ven at vvcrane.junglelink.co.uk
Wed Jun 28 20:40:44 EDT 2000
Congratulations to Melissa and Jacob on the birth of Cordelia
Elinor. On Fri 25 jun Melissa wrote
> Why can't there be more authors like DWJ? I feel right now as though I only
> want to read books like hers, and there just aren't enough of them. <whine
> whine> I keep prowling my shelves imagining that at some point more books
> will magically appear. EVERY author whose books I love isn't producing
> anything new until November. And Steven Brust is probably in a coma
> somewhere laughing at everyone waiting for _The Viscount of Adrilankha_.
I don't think there is anyone else like DWJ but here's some authors
I recomend, apologies if you already know them:
Jane Lindskold. I particularly like her Athanor series (two so far,
Changer and Legends Walking). They're an interesting take on the
immortals among us theme, from the POV of the immortals. Some
of these immortals aren't human, some have been around so long
their age is geological and if they've been one famous/legendary
person they will have been several. The books deal mainly with the
problems of living in the modern world. A major character is the
Changer, a very old shapeshifting Athanor. Early in the first book
someone is demanding to know why on earth the Changer and his
daughter have been kept waiting outside only to discover the
daughter is a jackal and not housetrained.......
She's also published some posthumous collaberations with Roger
Zelazny (her late husband). I thoroughly enjoyed the second of
these, Lord Demon I think, the book is lent out.
Holly Lisle, some time collaborator with Mercedes Lackey.
Agreeably at a tangent to most off the peg fantasy, though her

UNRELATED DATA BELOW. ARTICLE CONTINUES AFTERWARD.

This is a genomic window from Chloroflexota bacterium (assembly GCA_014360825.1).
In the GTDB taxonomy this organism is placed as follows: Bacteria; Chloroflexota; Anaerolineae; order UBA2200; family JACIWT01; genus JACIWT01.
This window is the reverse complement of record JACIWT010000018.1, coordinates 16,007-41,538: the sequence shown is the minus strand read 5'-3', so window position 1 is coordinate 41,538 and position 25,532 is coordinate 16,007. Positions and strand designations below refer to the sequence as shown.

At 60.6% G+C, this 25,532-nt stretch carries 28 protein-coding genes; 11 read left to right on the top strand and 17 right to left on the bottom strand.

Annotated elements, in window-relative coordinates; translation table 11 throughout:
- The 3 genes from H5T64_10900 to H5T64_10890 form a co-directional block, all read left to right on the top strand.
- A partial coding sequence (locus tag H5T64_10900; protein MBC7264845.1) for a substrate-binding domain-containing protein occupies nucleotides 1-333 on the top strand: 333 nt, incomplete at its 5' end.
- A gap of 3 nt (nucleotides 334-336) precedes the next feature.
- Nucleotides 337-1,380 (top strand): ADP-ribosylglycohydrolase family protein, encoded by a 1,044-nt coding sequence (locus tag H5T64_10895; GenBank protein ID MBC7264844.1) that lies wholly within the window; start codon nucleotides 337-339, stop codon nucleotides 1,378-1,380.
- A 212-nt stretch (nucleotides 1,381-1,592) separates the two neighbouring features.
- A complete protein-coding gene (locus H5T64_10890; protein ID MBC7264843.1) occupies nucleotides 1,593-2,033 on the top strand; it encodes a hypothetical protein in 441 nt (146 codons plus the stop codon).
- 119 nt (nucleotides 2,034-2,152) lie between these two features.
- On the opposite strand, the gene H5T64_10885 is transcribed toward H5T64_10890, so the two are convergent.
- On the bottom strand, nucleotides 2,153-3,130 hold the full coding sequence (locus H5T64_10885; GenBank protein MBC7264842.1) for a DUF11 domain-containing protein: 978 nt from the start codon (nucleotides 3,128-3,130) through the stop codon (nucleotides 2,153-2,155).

latest stuff has been more conventional. I like her trilogy, A Fire
upon the Mist, the Bones of the Past and um the other one.
Margaret Mahy, a New Zealand children's writer. Her YA stuff is
good if rather unsettling. She likes to deal with large families that
have secrets. Not all are fantasy but even when they're not they're
I also recomend Anne Perry (Victorian murder mysteries), Steven
Brust's fellow scribblies, Will Shetterly and Emma Bull, and Tim
> think this is an excellent assessment. I keep thinking of all the
> mothers in DWJ, and of how even the good mothers like Catriona
> Archer's Goon) are kind of distant. And now I think I'll re-read
> Days of Luke_ because I'm working up a theory on the whole
mother thing and
> I want to look at how David's 'cousin' Astrid fits into this, since
> up in the mothering role. Plus I haven't read it for a while.
I just reread Deep Secret, Does Janine win the prize for worst
mother? That bit where Nick compares her to a boil he once had,
Oh Dear! I've now started 8 days again and I realise I always
thought of Astrid as one of the kids. Its only in 8 days that she
really starts to grow up and take control of her life and David's.
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